Food security: Training rural farmers in improved farming practices
Food security is a huge concern for thousands of people in Africa, and actually for millions around the world. With the mess of climate change, lives are threatened especially our people in rural communities whose lives are entirely dependent on agriculture for food and as well as economic progress. In Uganda, over 80% of the populations is employed in the agriculture sector. For the past several months, most parts of Uganda have experienced prolonged droughts which drastically affected the produce from the previous season. Farmers saw their crops fail which meant low food supply and less income for their families. Many families have struggled to feed their families and failed to send their children to school. It’s scary.
URF is making efforts to help farmers through various strategies such as agriculture trainings. On the weekend of Sept 19th, URF organized a farmers’ workshop which introduced awareness of improved farming practices and practical advice on how the farmers can deal with changing rainfall parterns. Irrigation doesn’t seem to be a viable option for most Ugandan communities; how one get water to water crops when they are struggling to find water for drinking and domestic use. The workshop also addressed issue markets and new technologies that make agricultural information accessible to farmers in rural areas via cell phone and the Internet. URF is researching some of these technologies that will be soon introduced to our farmers. There is also some genetically improved crops breeds that could be more resistant to rough seasonal changes and with potential for higher yields on small plots.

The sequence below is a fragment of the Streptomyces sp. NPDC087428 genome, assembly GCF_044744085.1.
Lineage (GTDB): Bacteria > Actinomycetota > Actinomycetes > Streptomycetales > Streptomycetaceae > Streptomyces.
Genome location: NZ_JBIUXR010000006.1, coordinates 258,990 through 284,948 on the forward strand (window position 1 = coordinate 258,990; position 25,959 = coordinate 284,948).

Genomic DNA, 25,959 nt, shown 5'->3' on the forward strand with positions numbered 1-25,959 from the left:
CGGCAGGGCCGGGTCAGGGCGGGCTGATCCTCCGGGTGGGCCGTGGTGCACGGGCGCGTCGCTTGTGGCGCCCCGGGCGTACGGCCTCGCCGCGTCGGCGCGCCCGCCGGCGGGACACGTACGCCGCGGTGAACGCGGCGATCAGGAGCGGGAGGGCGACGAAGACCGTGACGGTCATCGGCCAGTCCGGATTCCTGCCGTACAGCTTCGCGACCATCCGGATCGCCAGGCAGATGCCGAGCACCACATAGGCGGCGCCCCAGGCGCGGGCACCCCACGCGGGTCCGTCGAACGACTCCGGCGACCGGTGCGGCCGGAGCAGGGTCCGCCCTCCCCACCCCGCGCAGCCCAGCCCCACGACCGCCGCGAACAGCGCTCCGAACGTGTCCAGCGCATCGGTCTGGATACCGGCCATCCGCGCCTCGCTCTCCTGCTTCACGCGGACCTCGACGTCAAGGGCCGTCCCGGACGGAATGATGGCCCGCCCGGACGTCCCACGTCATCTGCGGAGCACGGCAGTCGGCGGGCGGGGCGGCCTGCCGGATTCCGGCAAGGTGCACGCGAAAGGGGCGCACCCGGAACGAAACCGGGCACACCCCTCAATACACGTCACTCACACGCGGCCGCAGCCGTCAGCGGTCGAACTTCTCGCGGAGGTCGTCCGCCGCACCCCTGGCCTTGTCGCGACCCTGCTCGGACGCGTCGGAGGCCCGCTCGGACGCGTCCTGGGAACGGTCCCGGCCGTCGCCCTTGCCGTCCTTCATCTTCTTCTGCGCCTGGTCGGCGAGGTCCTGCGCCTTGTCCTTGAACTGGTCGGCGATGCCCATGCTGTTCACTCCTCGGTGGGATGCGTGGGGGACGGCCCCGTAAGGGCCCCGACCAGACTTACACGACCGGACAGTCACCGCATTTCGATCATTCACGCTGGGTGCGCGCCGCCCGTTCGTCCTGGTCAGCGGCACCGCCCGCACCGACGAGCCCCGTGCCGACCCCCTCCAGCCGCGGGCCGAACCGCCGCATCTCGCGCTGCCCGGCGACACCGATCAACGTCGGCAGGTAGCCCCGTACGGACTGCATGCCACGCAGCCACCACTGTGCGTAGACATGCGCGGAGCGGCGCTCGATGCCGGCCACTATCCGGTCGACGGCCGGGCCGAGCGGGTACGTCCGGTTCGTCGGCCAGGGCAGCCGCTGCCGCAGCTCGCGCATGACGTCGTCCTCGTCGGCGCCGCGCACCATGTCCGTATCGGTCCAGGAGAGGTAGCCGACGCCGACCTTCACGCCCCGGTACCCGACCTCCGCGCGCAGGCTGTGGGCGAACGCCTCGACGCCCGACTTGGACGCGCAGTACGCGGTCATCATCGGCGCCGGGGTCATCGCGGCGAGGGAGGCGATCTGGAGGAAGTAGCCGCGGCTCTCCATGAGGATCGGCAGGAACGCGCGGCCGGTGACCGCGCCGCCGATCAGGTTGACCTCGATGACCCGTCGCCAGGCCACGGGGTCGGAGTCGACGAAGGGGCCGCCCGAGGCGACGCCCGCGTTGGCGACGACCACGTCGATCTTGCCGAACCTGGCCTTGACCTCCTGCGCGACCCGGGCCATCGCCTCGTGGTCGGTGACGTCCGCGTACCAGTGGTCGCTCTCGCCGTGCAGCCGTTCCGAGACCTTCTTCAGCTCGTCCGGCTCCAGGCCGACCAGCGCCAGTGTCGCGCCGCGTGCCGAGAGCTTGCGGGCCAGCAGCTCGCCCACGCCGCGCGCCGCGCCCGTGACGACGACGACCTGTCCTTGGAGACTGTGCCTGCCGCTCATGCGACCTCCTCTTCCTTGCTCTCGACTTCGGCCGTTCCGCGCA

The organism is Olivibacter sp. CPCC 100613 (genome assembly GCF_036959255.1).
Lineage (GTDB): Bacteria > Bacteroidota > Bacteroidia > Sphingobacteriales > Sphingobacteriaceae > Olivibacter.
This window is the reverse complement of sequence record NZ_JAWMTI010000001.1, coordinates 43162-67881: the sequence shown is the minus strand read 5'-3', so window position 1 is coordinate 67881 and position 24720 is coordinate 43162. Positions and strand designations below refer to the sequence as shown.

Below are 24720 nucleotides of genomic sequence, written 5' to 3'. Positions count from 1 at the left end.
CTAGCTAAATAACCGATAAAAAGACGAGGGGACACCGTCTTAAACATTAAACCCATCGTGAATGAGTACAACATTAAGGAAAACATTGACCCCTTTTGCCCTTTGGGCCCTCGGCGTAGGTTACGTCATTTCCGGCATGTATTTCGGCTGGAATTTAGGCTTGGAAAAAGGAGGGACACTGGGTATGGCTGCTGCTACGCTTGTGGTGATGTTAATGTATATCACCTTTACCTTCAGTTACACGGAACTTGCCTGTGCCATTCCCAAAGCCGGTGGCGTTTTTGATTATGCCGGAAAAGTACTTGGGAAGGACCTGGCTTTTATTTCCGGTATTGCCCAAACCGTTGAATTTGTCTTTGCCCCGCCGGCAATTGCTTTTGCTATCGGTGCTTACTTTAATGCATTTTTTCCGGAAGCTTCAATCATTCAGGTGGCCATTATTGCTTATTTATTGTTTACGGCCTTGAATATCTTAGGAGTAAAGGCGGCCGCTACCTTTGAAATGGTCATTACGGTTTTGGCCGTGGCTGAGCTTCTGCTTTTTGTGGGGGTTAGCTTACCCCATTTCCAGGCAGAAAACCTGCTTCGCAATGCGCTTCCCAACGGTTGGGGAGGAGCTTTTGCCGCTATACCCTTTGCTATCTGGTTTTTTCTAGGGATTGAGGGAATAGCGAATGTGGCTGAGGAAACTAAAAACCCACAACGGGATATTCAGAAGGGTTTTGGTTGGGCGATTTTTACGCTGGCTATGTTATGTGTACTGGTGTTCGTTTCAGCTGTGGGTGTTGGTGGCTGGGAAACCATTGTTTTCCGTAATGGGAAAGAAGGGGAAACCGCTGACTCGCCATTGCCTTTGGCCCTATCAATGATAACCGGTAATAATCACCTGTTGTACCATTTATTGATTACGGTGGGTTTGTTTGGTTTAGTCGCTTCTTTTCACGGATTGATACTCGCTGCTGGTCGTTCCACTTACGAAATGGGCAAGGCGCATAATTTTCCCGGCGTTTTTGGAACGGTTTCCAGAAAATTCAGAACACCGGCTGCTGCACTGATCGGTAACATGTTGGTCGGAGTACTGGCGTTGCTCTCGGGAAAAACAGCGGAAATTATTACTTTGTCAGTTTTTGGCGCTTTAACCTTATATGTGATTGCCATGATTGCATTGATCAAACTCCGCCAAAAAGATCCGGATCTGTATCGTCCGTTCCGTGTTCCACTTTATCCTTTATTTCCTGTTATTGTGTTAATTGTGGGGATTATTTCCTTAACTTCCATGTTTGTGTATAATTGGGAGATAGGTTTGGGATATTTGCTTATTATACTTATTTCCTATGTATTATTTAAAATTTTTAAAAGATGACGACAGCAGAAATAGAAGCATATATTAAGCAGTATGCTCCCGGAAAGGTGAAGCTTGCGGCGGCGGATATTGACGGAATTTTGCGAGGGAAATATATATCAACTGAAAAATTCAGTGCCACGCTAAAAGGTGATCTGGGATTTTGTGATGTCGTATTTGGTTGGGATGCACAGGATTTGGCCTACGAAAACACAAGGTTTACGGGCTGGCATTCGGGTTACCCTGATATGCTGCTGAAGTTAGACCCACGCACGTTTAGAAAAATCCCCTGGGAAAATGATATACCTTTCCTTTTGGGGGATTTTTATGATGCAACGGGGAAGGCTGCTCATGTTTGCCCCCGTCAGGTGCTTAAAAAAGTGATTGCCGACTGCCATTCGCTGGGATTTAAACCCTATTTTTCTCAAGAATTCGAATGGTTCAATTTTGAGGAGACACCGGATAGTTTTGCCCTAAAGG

Additionally, URF also provides seed loans to farmers who may not have seeds to plant due to crop failure in the previous season. At harvest they have to return a certain percentage of their produce to URF to pass to another farmer in the following season. We are assisting child-headed families to plant small vegetable gardens that are manageable and would help improve the kids’ nutrition.
We would like to acquire a Tractor which would be useful for the community; farmer can rent and use to plough their fields. With hand hoes you can’t really cultivate bigger plots. In the old days you could get people to work for you but now it’s difficult to find people looking for farm work. So families are limited by what they can manage to cultivate and maintain– it comes down how able-bodied one i
digging in a very dry field
s and often having to work long hours in the sun — and if you are not eating well, you can be productive with manual labour. I grew up digging and understand how all this dymanics works — this what my family lived on. I have heard about tillers but not sure they are readily available in Uganda.